Scoring goals was Mumbai City FC’s Achilles heel last season and their opener against Jamshedpur FC at home bore an air of familiarity, losing 0-2.
While much of 2017 was spent trying to fill the void left by Sunil Chhetri, a long season is in store for Jorge Costa’s side, who only impressed in patches. Just before this encounter, Mumbai gave a good account of themselves in the pre-season at Thailand, netting as many as 14 times in four games.
Before a ball was kicked in the game, it was Mumbai who held a slight edge. Jamshedpur, after all, were missing three of their main men in defender Dhanachandra Singh, first choice goalkeeper Subrata Paul, and marquee player Tim Cahill.
But the away side was quick to get off the blocks and Mumbai found themselves chasing the game after the classy Mario Arques put his side ahead. “The players were not confident with the ball which is normal for the first game,” Costa lamented in the post-match press conference.
There were very few attacking patterns that were seen from the home side, who were bereft of ideas in midfield. Jamshedpur, on the other hand, knew exactly what do when they pinched the ball from their opponents.
Jerry Mawihmingthanga was a livewire on the right with his pace. With Arques making clever runs behind the defense, Emerson and Carlos Calvo were seen supporting the attackers.
Mumbai’s midfield, which looked better on paper, were slow and the link-up play with their attackers were uninspiring. The energetic Bipin Singh, who delivered the most number of crosses last season, also had a poor outing. Portuguese newcomer Paulo Machado, also struggled to stamp his authority.
Lack of finishing
“The players played a very good second half and had many chances to score a goal, a lot,” opined Costa.
The Mumbai outfit did put up a much better display in the second half. It was exactly at the hour mark that the momentum slowly started to shift. The men in blue shirts steadily applied pressure on Tiri and Raju Gaikwad.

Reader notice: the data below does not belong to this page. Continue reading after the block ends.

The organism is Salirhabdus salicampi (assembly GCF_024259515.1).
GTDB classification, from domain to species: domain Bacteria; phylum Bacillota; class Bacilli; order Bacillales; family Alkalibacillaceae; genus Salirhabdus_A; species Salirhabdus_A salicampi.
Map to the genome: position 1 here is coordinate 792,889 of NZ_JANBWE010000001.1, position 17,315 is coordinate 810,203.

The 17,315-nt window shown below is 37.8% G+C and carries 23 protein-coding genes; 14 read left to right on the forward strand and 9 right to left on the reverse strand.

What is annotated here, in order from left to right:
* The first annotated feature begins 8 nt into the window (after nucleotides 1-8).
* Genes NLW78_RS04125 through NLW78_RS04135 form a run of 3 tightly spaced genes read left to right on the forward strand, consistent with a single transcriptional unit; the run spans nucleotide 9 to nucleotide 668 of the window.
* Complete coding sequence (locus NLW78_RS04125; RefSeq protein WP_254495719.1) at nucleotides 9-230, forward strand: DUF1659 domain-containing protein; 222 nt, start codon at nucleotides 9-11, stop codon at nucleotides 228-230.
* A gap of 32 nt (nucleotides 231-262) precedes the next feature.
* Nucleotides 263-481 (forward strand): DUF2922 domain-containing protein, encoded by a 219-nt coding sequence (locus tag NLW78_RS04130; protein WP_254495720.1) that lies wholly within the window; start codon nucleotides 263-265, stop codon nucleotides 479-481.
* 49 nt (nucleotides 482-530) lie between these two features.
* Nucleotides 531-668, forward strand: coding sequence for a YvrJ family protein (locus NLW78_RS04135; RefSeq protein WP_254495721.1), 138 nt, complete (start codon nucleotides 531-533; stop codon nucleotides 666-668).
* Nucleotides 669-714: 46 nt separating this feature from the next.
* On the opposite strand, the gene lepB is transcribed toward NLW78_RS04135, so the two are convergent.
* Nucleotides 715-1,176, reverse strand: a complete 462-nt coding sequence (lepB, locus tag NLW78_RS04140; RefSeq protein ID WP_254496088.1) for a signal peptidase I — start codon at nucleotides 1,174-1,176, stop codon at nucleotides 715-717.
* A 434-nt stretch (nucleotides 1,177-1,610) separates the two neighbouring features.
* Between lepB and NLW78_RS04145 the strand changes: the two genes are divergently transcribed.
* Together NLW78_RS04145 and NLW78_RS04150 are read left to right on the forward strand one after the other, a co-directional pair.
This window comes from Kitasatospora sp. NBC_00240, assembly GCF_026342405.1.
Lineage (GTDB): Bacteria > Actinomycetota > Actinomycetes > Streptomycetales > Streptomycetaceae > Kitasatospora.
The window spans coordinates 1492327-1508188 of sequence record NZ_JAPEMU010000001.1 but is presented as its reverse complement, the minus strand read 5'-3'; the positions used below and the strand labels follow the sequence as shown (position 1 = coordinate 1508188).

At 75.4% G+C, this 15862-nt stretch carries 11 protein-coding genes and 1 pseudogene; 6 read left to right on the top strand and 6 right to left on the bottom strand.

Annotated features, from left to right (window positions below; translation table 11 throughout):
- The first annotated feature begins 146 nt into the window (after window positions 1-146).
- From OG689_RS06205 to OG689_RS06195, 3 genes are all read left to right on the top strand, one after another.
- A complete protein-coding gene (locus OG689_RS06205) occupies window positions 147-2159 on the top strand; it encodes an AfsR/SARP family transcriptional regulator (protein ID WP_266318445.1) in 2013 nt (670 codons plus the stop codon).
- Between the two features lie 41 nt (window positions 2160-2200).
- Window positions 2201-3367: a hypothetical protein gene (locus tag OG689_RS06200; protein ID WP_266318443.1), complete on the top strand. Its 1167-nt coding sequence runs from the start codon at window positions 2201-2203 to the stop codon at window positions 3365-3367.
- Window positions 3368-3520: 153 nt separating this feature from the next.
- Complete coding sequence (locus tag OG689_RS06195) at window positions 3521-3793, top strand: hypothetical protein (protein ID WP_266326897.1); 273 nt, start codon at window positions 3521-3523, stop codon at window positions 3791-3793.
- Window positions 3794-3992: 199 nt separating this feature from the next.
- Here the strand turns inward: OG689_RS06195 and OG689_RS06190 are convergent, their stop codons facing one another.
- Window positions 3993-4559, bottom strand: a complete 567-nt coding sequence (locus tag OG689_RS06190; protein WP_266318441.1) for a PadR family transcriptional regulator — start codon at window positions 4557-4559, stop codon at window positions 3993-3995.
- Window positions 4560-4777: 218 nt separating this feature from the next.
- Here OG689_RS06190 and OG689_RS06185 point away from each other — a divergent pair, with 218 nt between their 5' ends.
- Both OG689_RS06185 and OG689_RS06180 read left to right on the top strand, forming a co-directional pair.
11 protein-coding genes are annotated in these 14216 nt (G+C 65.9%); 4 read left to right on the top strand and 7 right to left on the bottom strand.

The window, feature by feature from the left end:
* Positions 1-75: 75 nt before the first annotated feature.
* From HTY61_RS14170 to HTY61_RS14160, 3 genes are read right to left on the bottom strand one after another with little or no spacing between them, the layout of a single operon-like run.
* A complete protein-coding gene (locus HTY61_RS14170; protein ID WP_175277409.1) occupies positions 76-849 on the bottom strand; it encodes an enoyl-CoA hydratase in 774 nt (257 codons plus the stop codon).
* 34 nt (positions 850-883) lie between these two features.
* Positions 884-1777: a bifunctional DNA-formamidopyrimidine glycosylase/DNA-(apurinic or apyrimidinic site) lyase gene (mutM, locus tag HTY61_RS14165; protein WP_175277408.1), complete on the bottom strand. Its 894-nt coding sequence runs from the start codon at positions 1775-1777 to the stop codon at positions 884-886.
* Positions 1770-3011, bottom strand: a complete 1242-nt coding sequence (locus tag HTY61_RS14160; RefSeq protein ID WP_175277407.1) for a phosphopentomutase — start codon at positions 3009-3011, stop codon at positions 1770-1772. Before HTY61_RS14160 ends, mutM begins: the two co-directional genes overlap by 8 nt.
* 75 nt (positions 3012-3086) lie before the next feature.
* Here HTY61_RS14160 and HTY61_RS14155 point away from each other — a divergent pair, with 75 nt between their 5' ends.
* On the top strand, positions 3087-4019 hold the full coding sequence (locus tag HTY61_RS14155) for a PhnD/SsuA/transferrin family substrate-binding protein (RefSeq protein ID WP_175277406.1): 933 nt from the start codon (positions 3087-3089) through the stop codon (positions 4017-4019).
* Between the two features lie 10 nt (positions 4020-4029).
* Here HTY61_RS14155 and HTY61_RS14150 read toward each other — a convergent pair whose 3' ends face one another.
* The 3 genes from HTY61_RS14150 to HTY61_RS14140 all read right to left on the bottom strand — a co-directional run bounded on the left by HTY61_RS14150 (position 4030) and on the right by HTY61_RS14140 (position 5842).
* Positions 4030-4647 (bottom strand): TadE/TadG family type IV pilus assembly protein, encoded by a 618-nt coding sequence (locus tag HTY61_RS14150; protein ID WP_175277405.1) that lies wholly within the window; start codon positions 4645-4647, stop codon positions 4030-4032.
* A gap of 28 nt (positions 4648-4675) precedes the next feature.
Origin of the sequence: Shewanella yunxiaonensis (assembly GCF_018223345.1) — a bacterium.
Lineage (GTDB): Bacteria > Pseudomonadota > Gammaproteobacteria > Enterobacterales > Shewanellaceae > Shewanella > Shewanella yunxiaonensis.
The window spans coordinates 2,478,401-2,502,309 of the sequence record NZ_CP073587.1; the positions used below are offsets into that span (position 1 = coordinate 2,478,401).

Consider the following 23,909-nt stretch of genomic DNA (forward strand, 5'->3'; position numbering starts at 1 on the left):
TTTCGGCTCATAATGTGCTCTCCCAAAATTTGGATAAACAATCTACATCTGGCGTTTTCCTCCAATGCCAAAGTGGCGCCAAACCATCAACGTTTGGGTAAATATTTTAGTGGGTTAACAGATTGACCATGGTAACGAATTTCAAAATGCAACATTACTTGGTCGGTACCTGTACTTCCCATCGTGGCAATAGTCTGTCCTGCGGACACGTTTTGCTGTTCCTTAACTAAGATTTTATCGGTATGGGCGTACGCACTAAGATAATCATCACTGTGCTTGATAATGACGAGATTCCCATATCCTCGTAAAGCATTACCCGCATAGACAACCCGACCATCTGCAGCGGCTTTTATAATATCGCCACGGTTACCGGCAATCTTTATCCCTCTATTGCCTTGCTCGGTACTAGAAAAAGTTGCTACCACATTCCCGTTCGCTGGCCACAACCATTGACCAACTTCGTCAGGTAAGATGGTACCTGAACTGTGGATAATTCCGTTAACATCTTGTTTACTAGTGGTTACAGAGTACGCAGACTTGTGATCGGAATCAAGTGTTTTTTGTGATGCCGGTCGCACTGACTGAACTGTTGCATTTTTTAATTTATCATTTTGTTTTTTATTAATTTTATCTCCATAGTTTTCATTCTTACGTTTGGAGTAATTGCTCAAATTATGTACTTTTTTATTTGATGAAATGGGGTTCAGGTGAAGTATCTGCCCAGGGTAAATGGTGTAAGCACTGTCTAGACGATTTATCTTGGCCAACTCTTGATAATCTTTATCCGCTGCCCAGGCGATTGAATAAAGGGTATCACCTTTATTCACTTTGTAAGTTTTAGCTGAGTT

But, they were denied by a rock-solid Subhasish Roy Chowdhury, who was nearly impregnable between the sticks. A mis-kick from Gaikwad had sent Mumbai striker Moudou Sougou through on goal but hit straight at the keeper from a one-on-one situation.
On the other side of the break, the Senegalese had another opportunity from a similar situation, but, yet again, failed to get his scoring boots on. It was a passage in play that Mumbai should have capitalised on. As the evening progressed, a fatigued Jamshedpur side retreated at will, giving the likes of Mohammad Rafique, Sougou, and Rafael Bastos time and space on the ball.
While Jamshedpur skipper Tiri was once again his no-nonsense self, marshalling the backline with alacrity, defensive partner Gaikwad had a shocker. His aforementioned poor clearance nearly gifted Mumbai an equaliser against the run of play in the first half.
In a strange turn of events, the only times Mumbai found the net in the game, they were ruled out for off-side.
“We had two very good one-on-one chances which were stopped by their goalkeeper,” Costa added. “The most difficult is not to score, it is to arrive there. Then, it is the luck, it is the quality, it is a lot of things. Also, we are not playing alone. Their goalkeeper made some very good saves.”
There was a lot of talk about the style of play that the Spanish coaches will be implementing before the start of the season. Jamshedpur coach Cesar Ferrando had earlier stated that he just expects his team to win, irrespective of the methods they adopt to get there.
“Mumbai pushed us a lot in the second half so we had to draw back and defend at that time,” Ferrando said. “I am very happy with my goalkeeper’s performance.”
With a bit of fortune and composure in front of goal, Mumbai might have had all three points in the bag. They are now left licking their wounds as some of the familiar bad habits from last season came back to haunt them in front of their home fans.